CEDIA leaders are voicing their anger and disappointment over the adoption of what they are calling “the unnecessary and harmful regulation” regarding the California TV energy efficiency standard that the California Energy Commission (CEC) chose to adopt on yesterday.
Despite continued efforts and data outlining the negative ramifications of the ruling provided by CEDIA and the Californians for Smart Energy coalition, the CEC adopted regulations on the energy consumption of televisions sold in California. This regulation, CEDIA said, will have a significant negative impact on the sale and installation of flat-panel displays and the businesses in the residential electronic systems industry.
“CEDIA has worked tirelessly on this issue and is dismayed and frustrated at the CEC’s decision to pass the ruling,” said CEDIA CEO Utz Baldwin. “From the beginning of the hearings it was evident that the CEC had already determined the outcome before they started and had no intentions of factoring in any other viewpoints.”
According to Baldwin, not only does the ruling negatively affect CEDIA members’ ability to do business, it also minimizes their ability to provide enhanced energy-efficient solutions to their clients.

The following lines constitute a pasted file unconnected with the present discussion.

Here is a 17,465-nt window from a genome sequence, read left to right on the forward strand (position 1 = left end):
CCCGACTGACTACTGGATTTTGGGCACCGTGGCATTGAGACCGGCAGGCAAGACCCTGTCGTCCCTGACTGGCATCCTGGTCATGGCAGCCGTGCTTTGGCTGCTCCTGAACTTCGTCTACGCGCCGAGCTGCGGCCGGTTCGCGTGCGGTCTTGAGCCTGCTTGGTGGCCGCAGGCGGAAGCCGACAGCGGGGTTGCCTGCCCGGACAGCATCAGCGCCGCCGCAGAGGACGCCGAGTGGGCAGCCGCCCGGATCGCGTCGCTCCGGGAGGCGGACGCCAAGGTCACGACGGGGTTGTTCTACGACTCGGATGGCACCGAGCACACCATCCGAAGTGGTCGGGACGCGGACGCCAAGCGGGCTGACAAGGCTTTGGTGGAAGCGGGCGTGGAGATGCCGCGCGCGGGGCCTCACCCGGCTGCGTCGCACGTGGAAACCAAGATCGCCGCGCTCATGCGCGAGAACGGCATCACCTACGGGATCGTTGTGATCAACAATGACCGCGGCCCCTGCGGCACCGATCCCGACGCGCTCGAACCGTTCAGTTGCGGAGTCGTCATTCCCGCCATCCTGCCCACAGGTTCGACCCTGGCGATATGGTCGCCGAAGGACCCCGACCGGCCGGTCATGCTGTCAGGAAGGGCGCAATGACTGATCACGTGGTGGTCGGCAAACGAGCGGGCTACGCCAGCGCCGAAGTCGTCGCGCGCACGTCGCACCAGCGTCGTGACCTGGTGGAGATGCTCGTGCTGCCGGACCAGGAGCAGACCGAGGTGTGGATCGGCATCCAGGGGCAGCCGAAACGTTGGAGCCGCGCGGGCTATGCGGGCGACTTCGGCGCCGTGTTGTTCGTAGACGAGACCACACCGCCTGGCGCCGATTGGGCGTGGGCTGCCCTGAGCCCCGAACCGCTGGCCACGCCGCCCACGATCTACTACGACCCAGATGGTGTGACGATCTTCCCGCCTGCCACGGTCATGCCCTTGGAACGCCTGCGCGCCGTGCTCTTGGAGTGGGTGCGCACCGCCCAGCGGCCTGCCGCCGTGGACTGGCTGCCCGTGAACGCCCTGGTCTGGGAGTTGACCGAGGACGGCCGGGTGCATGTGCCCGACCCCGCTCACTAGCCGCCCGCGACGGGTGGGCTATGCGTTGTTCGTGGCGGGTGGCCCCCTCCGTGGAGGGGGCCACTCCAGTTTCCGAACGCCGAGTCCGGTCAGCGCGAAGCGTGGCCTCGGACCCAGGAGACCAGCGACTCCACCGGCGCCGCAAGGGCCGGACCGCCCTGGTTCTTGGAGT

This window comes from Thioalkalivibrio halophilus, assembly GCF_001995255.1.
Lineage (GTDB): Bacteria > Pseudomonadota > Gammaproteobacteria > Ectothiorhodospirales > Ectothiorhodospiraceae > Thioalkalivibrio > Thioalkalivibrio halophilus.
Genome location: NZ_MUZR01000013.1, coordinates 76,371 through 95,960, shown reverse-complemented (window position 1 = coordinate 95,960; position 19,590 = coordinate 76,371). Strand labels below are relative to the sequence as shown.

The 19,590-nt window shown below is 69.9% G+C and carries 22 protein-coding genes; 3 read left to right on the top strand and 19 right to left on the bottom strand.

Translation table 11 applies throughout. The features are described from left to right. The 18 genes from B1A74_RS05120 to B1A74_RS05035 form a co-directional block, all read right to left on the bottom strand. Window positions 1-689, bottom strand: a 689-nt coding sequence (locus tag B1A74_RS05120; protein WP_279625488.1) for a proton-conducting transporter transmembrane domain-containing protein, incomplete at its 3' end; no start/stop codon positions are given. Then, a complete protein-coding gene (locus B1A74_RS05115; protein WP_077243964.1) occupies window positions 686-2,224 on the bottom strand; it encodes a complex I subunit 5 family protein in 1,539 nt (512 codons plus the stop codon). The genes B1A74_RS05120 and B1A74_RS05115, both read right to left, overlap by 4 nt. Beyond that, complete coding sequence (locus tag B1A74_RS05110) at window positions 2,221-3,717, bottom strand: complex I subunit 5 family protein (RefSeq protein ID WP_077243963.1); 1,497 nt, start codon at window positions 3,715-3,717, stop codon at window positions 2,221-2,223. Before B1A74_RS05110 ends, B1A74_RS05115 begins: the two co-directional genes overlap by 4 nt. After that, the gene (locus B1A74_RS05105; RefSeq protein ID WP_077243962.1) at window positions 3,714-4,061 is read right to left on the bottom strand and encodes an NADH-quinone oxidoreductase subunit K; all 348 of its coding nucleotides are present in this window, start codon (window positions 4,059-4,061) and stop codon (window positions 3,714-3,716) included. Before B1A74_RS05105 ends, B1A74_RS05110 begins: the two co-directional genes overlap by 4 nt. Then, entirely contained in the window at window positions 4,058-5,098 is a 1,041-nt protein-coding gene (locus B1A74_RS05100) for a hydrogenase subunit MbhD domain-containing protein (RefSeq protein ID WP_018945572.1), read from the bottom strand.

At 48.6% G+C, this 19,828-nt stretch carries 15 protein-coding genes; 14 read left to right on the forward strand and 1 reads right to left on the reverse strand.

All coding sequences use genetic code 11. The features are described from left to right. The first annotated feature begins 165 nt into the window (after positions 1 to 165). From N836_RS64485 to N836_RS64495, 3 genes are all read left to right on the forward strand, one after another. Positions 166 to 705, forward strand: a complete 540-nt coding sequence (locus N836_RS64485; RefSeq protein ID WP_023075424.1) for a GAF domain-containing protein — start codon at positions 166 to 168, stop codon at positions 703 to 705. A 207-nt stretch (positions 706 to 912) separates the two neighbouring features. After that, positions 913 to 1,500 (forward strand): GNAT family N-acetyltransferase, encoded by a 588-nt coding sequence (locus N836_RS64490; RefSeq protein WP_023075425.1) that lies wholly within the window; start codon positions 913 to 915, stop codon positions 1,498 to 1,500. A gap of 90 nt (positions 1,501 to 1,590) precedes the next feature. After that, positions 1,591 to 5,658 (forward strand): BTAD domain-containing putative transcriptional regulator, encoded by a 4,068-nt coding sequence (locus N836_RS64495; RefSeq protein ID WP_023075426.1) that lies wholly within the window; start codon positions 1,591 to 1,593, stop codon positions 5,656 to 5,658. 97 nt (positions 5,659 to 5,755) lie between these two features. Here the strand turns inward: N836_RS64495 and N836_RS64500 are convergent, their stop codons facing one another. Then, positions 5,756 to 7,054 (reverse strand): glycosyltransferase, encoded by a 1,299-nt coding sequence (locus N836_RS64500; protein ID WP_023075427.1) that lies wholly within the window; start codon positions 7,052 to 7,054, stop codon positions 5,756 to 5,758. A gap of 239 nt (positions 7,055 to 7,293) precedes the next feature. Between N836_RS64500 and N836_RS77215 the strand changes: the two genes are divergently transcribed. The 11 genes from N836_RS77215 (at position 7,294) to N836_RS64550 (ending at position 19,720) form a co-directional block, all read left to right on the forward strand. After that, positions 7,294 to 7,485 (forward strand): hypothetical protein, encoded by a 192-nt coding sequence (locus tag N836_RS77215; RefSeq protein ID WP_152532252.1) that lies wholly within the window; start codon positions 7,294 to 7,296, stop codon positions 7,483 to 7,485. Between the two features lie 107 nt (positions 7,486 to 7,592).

“The television is often the first point of entry into the home for CEDIA members,” Baldwin said. “By placing a mandate on the energy-usage of TVs in the home, this ruling is ultimately preventing small business owners’ ability to provide enhanced energy-saving technologies that go above and beyond the television.”
CEDIA director of public policy Darren Reaman added that despite the beliefs of the CEC, their actions will negatively impact California-based electronic systems contractors as well as the entire residential electronic systems industry in California. “The CEC’s actions will negatively affect hundreds of small businesses that employ thousands of people in the residential electronic systems industry and increase California’s 12-percent unemployment rate,” he stated.
CEDIA has worked on this issue for more than a year. Throughout the process, the trade association has provided examples to the CEC regarding the continuous efforts of electronic systems contractors who are working without a mandate to meet customers’ desire for energy-efficient homes to become more energy-efficient with numerous solutions. CEDIA worked closely with the Californians for Smart Energy coalition and other industry stakeholders to inform the CEC about the negative consequences the proposed rule would have on the State of California, and specifically hundreds of small businesses.
“This has been an uphill battle since this regulation was proposed and CEDIA will continue to invest time and resources in this issue not only in the State of California, but as the issue is brought up in other states,” Baldwin added.
CEDIA supports manufacturer and retailer participation in energy efficiency programs and has established a Green Task Force charged with researching processes and procedures for developing energy-efficient products for consumers.
For more information CEDIA’s public policy efforts, visit www.cedia.org/public_policy.